Everything you need to know about the appliqué craft of Bihar, khatwa

4 months ago 40
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Fluid silhouettes, colour palette reminiscent of water colour paintings and an unconditional belief in the power of functionality are at the core of Anavila Misra’s design universe. Known for her textile innovations and love for linen, the designer combines her signature block printing with indigenous crafts and textiles such as batik, jamdani and khatwa at her eponymous label. Among the many techniques employed, Misra has been closely working with khatwa, an appliqué work of Bihar which is locally used to create decorative tents, canopies, wall handguns and home furnishings. From her debut runway collection to her most recent launch, the brand’s lightweight drapes and separates are enhanced with the patch needlework. She walks us through her initiation with the craft and process, with a glimpse at the season’s offerings of floral khatwa in pastel tones.

What is khatwa?

“Khatwa as a technique was used to create narratives about the artisans’ lives in the village and mostly made into wall art, cushions, and bed covers. The products were sold in local haats as exhibitions outside these villages. These artisans were trained under an NGO, a long time back and continued to spread the practice of the art by training interested women in the villages around them.”

Tracing the initial steps

“My association with the khatwa artisans is as old as the brand. My first ever solo exhibition in Mumbai was a collection of artwork with them based on trees and flowers. It was a beautiful showcase and furthered our association and created a continuous workflow for them. Our very first collection, Secret Life of the Forest, was inspired by them and their daily lives which revolve around wildlife—and the adventure of going to the forest for a basic need like wood. Their folklore and experience helped me develop my first-ever runway collection.”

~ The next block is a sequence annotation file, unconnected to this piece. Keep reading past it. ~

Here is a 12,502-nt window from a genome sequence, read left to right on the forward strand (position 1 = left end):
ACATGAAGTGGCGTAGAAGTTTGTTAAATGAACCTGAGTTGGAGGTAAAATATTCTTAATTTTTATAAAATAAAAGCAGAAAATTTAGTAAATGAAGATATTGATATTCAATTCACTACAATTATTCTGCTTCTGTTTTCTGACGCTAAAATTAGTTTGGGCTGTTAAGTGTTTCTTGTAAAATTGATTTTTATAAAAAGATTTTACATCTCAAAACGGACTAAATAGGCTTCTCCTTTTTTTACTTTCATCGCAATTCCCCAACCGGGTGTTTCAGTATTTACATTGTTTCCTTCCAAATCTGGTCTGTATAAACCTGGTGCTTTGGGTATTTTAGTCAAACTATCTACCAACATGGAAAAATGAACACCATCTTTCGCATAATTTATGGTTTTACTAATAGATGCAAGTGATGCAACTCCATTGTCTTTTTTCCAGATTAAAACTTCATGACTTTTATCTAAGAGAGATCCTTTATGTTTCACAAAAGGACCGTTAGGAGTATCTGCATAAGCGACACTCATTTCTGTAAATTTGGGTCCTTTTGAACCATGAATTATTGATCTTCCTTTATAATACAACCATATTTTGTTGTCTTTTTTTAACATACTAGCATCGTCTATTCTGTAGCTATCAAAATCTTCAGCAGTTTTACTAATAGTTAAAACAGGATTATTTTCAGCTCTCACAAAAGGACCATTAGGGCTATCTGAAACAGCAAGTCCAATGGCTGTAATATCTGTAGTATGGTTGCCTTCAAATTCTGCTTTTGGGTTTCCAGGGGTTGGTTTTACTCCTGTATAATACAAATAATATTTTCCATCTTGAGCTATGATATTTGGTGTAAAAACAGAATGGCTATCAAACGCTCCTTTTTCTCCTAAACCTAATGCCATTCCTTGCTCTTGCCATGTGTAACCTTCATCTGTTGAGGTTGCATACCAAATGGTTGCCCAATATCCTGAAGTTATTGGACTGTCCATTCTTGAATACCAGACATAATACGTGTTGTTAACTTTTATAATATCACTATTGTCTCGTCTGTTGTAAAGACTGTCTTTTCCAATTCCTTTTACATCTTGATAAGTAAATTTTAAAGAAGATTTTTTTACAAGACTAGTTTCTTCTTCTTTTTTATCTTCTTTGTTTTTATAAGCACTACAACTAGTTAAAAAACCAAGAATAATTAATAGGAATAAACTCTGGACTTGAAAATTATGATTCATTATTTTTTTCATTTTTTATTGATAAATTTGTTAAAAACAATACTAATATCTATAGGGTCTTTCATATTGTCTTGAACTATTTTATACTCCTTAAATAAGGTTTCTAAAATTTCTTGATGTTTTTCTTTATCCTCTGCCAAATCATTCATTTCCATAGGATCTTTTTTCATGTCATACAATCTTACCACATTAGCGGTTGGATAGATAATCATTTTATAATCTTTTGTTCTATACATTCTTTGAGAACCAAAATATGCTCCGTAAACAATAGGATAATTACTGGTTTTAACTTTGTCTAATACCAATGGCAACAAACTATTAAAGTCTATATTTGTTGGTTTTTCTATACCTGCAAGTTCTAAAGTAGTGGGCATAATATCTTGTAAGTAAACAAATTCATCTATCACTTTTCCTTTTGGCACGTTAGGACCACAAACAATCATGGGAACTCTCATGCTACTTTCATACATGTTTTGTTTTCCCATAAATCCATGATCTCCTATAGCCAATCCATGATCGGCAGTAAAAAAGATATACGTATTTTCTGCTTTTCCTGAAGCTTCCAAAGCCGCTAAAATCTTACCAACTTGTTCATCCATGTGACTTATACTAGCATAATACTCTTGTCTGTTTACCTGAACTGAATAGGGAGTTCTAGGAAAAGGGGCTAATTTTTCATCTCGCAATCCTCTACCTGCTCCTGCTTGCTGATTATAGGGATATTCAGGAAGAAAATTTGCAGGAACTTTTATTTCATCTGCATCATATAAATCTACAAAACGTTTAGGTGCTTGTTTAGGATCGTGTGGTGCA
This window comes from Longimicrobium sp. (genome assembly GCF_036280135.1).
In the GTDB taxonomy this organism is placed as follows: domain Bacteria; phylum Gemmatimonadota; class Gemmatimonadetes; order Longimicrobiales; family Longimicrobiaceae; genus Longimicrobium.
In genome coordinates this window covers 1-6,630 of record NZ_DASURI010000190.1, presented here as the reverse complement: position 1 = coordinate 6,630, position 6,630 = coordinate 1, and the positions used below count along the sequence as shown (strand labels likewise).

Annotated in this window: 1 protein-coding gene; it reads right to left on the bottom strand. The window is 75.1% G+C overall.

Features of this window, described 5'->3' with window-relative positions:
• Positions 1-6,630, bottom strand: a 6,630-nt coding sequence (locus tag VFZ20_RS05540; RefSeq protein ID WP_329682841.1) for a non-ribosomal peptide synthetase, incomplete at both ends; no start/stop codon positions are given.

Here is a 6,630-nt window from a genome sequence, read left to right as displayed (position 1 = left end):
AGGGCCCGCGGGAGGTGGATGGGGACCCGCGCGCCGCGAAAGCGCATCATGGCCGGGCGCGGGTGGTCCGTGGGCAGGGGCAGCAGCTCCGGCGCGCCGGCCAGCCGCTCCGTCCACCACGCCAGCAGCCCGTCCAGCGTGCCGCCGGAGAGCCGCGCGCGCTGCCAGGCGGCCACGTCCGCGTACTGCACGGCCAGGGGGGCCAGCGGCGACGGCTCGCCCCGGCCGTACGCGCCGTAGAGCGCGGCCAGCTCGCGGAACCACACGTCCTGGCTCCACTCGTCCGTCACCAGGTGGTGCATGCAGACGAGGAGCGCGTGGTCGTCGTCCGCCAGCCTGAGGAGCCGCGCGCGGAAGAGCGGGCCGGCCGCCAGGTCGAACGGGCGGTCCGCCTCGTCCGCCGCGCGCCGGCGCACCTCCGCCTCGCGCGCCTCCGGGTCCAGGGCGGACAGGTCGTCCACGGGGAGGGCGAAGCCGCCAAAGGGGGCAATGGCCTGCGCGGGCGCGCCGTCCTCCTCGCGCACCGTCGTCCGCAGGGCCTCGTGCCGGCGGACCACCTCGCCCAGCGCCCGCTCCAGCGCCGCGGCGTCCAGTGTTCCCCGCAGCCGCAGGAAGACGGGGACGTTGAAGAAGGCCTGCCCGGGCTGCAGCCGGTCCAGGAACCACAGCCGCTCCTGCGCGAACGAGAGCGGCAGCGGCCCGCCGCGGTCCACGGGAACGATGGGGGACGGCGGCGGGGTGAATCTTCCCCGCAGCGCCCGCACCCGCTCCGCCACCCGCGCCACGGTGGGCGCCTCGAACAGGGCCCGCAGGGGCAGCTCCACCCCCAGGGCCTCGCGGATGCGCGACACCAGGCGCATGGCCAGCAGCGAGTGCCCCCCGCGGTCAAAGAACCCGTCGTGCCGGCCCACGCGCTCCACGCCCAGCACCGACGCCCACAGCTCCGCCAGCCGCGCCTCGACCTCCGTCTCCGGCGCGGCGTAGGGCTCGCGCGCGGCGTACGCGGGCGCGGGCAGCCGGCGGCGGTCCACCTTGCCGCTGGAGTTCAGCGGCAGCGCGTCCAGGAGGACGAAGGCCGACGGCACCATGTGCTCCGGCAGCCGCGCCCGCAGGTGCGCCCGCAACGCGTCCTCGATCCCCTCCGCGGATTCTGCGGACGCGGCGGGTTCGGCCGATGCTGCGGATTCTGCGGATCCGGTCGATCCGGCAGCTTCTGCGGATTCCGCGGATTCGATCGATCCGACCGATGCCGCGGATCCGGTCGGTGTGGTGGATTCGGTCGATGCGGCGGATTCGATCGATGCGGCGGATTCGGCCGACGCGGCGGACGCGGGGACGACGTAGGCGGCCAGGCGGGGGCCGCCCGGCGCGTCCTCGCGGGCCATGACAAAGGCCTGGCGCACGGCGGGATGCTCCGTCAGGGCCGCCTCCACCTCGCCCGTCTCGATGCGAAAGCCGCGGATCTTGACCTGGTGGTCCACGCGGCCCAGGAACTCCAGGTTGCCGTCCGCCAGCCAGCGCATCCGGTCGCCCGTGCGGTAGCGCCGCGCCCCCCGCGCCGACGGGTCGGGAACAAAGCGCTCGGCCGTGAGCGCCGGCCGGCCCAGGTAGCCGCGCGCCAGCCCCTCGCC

Anavila, spring/summer 2014

Giving it a new lease

“The craft that was mostly decorative and limited in its usage and commerciality has got a fresh lease. It manifests itself in various avatars in our collections. From our debut collection, where we created vivid natural scenery using dragonflies, deers, and berries to our latest release, where the craft has been used to create soft florals, we work with new motifs and also look at our archives for inspiration. They wear saris in their villages, whether they are at home or working in paddy farms. I have learnt their drapes and how they are so comfortable.”

Breaking down the process

“Khatwa is an art of creating designs and narratives on fabric, using fabric. The top fabric is cut in unique designs and placed on the base fabric using fine hem stitch. The base fabric for khatwa work in our workshop is mostly linen. The colour palette is pastel and earthy. Motifs are developed in collaboration with the artisans, and are mostly nature-inspired. We have also intertwined subtle embroideries and thread work to create unique designs.”

Working with the remote craft clusters

“Our work with these artisans is a true example of how constant collaboration with a skill set of artisans can lead to the creation of a unique aesthetic.”

“They mostly work from home in Jharkhand and travel to Mumbai or Delhi for regular workshops and new design developments. We work with 12 families directly, spread across 5 villages near Dumka—namely Jiyajor, Mohalbuna, Gabharna, Kakania, and Lakda. New designs are developed in our workshops with the artisans at our Gurugram unit. They travel every three-four months and stay with us for around 10-15 days. The designs developed during the workshops are frozen, two sets of samples made and then they travel back with work. We send them regular work during their village stay through the post office and they work from home and send it back.” Misra continues her explorations with the craft and reveals that a unique home collection is in the works.“The upcoming home collection will have elements from nature narrated in Khatwa work. From wall art to cushions and table linen, we will be working on natural narratives on our products.”

Anavila, spring/summer 2020

Also read:

What does it take to create a chikankari lehenga fit for royalty?

Exploring the Indian block print’s rich cultural history

Everything you need to know about the ancient craft of mirror work

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